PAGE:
(Bloomberg) -- Mexico’s annual inflation quickened more than expected in early June, boosting speculation that the central bank will accelerate the pace of interest rate increases later Thursday. 

Consumer prices rose 7.88% in the first two weeks of the month from a year earlier, above all economist forecasts in a Bloomberg survey that had a median estimate of 7.73%, the national statistics institute reported Thursday. On a bi-weekly basis, prices increased 0.49%, above the 0.35% median projection.

Core inflation, which excludes volatile items such as fuel, rose 7.47% in the same period, more than analysts’ median estimate of 7.32%. The central bank’s eight straight interest rate hikes totaling 300 basis points since last June have so far done little to slow headline and core readings. The bank, known as Banxico, targets inflation of 3%, plus or minus one percentage point.

Later today, Banxico, led by Governor Victoria Rodriguez, is expected raise its key rate to 7.75% from 7%, which would be its biggest interest rate increase since it started an inflation-targeting regime in 2008. All 27 economists surveyed by Bloomberg coincide in the forecast.

Read more: Economists See Record Banxico Hike on Persistent High Inflation

The US Federal Reserve also increased borrowing costs by 75 basis points in its last decision, adding pressure for Banxico to do the same.

“This bad statistic is much worse than what we’d expected. It doesn’t change the decision today,” said Jessica Roldan, chief economist at Casa de Bolsa Finamex. “We’d expected the interest rate increase was going to be aggressive, and the only thing this confirms is the baseline scenario, that Banxico will follow the Fed.”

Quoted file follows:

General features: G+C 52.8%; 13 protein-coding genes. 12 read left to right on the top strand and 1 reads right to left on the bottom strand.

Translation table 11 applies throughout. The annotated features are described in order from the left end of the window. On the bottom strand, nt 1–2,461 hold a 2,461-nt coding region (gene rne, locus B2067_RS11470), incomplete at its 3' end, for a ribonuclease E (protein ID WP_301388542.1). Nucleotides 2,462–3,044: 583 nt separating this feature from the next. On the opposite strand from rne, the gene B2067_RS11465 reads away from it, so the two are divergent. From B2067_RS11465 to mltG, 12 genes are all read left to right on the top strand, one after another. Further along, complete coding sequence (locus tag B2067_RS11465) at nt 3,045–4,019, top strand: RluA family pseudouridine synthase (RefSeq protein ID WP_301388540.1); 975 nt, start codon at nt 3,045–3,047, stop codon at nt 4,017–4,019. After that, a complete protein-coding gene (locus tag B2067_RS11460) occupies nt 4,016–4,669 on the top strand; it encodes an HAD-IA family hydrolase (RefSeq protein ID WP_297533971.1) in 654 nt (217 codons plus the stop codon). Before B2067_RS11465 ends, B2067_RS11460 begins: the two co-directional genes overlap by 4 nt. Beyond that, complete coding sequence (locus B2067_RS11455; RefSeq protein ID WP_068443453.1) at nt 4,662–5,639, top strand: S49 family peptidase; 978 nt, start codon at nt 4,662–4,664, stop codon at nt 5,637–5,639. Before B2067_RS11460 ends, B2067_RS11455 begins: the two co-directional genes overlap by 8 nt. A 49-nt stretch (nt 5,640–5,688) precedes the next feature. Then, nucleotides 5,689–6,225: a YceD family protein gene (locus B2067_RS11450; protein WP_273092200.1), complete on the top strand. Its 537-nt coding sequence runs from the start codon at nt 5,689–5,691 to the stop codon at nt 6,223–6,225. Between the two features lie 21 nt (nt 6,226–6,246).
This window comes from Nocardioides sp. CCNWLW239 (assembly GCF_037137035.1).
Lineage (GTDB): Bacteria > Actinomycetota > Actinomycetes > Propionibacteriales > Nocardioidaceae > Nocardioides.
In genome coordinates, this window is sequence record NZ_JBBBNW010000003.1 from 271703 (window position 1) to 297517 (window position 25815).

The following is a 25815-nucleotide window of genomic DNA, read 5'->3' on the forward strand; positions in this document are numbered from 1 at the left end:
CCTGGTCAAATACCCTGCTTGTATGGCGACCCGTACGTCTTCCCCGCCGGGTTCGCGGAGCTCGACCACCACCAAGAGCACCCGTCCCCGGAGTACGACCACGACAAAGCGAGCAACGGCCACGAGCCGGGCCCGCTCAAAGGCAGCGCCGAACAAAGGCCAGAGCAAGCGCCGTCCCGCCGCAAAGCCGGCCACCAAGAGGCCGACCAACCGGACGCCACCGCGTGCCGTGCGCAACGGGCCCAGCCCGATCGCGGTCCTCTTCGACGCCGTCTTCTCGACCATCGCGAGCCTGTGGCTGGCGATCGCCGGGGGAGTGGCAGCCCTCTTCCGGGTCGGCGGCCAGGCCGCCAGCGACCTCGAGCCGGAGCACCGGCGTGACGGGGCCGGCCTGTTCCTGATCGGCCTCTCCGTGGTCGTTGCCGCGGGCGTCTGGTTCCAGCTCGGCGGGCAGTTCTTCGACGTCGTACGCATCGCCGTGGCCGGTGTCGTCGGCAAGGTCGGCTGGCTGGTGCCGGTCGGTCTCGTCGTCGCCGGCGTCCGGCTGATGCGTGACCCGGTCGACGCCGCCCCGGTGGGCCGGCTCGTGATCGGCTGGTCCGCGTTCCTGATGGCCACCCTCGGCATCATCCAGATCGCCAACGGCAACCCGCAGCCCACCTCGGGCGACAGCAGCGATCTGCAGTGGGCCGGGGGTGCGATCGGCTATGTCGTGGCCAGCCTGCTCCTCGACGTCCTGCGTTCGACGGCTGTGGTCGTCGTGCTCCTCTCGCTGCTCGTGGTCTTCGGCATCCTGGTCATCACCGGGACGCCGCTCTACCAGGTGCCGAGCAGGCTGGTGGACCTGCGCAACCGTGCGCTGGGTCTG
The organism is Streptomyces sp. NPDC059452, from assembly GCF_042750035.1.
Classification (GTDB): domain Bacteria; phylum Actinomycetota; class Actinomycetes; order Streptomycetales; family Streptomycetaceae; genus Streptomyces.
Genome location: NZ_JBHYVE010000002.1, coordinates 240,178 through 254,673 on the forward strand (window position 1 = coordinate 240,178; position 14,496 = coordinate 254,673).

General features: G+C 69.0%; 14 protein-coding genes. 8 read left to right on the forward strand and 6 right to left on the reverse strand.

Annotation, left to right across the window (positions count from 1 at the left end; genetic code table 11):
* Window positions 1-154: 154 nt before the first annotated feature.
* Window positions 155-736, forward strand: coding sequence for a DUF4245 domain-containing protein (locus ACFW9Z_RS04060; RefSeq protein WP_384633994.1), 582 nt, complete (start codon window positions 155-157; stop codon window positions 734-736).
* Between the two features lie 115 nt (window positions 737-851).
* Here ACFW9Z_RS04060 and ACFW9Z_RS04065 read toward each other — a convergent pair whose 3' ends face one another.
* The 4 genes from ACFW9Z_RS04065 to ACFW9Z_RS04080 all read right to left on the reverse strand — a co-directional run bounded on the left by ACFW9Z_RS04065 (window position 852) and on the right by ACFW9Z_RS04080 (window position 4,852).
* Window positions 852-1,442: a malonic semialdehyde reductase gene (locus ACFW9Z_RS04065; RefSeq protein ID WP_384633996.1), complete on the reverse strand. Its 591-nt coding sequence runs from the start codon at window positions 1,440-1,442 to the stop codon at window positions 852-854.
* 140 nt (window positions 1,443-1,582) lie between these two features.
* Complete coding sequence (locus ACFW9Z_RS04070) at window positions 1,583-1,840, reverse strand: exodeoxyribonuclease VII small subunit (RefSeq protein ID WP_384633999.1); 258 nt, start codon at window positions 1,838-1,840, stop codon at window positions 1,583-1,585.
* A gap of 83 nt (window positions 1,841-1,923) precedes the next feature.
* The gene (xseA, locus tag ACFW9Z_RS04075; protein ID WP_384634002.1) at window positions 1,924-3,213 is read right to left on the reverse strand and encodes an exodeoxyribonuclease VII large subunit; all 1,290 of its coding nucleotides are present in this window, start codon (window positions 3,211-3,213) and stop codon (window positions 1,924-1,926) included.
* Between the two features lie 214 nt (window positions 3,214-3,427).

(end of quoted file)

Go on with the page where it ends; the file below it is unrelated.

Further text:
Food and Electricity 

Central bank Deputy Governor Jonathan Heath earlier this month said he expects the board will vote for a 75 basis-point hike in Thursday’s decision, with policy makers facing the decision to maintain that pace or ease up and deliver a half-point boost at its August meeting. 

Economists polled by Citibanamex forecast a year-end benchmark rate of 9.5%, up from a forecast of 8% in early April.

Banxico cut its 2022 growth forecast this month from 2.4% to 2.2% and projected that price growth would peak at 7.6% in the second quarter, then slow to 6.4% by the end of the year. Economists surveyed by the central bank forecast headline inflation will be 6.88% by the end of 2022 and 4.4% by the end of 2023. 

Basic food and electricity costs contributed the most Mexico’s consumer price increase in early June. Latin America’s major economies have struggled to tame inflation as Russia’s invasion of Ukraine in late February sent food and energy surging ever higher and as supply-chain troubles that have lasted through the pandemic continue to disrupt businesses.

“What terrible numbers,” said Andres Abadia, chief Latin America economist at Pantheon Macroeconomics. “We expect that price pressures will decrease in the second half of the year, but inflation will be stickier than anticipated.”

Separately, Mexico’s statistics institute said also on Thursday that retail sales increased 4.6% in April compared to the previous year, better than the 4.3% median estimate by economists in a Bloomberg survey.

(Updates with Federal Reserve and analyst comments starting in fifth paragraph.)

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